The Trump administration has halted a study of the health effects of mountaintop removal strip mining for people living near surface coal mine sites in Central Appalachia. In a letter to the National Academies of Sciences, Engineering, and Medicine, which was conducting the study, the U.S. Department of the Interior’s Office of Surface Mining Reclamation and Enforcement (OSMRE) stated that the cancellation was a “largely as a result of the Department’s changing budget situation.”
“Changing budget situation?” As former OMB Director and Treasury Secretary Jacob Lew said, “the budget is not just a collection of numbers, but an expression of our values and aspirations.”
What’s changed is that the Department of Interior no longer values the health of people living near coal mines and aspire not to anger the coal industry.
President Trump, who has promised to bring back coal jobs, had proposed to cut almost half of the Office of Surface Mining’s budget in FY 2018, although the House of Representatives voted to restore all but $40 million of the office’s budget. The Office “is responsible for establishing a nationwide program to protect society and the environment from the adverse effects of surface coal mining operations, under which OSMRE is charged with balancing the nation’s need for continued domestic coal production with protection of the environment.”
So much for balance.
The original goal of the study was to discover “new approaches to safeguard the health of residents living near these types of coal-mining operations.” According to Ken Ward at the Charleston Gazette, who broke the story, studies have “linked health and coal-mining data to show, among other things, that residents living near mountaintop removal mines face a greater risk of cancer, birth defects and premature death. Continuing research has tried to examine actual pollution levels near mining sites and in mining communities, to provide more answers about the potential impacts.”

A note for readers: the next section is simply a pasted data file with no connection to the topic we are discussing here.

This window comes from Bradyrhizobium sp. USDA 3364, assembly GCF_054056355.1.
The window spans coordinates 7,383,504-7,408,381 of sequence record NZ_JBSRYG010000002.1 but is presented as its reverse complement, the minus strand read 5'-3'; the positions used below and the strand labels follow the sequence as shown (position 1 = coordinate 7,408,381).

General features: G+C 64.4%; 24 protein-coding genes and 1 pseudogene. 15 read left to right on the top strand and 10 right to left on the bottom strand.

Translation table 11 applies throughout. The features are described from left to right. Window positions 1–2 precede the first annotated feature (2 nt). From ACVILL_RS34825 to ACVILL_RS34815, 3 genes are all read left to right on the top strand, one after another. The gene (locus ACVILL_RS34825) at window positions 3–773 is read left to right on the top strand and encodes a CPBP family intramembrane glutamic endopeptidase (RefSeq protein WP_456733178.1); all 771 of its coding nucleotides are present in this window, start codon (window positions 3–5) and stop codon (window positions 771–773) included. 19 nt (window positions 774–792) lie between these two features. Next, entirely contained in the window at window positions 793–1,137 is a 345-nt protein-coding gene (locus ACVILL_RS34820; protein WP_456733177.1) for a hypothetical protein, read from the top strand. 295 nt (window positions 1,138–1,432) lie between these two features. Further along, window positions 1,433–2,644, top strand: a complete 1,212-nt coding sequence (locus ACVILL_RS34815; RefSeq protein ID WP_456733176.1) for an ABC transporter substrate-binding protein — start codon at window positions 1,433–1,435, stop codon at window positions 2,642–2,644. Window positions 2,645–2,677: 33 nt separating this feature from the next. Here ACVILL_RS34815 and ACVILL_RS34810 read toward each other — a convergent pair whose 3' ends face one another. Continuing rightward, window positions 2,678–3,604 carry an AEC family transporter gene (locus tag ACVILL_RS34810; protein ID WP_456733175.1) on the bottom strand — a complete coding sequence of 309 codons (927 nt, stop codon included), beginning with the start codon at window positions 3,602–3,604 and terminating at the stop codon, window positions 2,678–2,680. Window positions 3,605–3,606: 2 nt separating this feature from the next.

Needless to say, the mining industry opposed the study and is delighted with the cancellation:
Luke Popovich, a vice president and spokesman at the National Mining Association, said Monday that the study “may be unnecessary” because mountaintop removal produces a small and shrinking share of the nation’s coal.
Popovich also said in an email that officials from the National Toxicology Program reported in July that a review of existing literature on the subject — a related, but separate project from the National Academies’ effort — said it “didn’t see any evidence justifying a health hazard.” But in making that report, officials from the National Toxicology Program cautioned that their literature review found that more research was needed on the matter.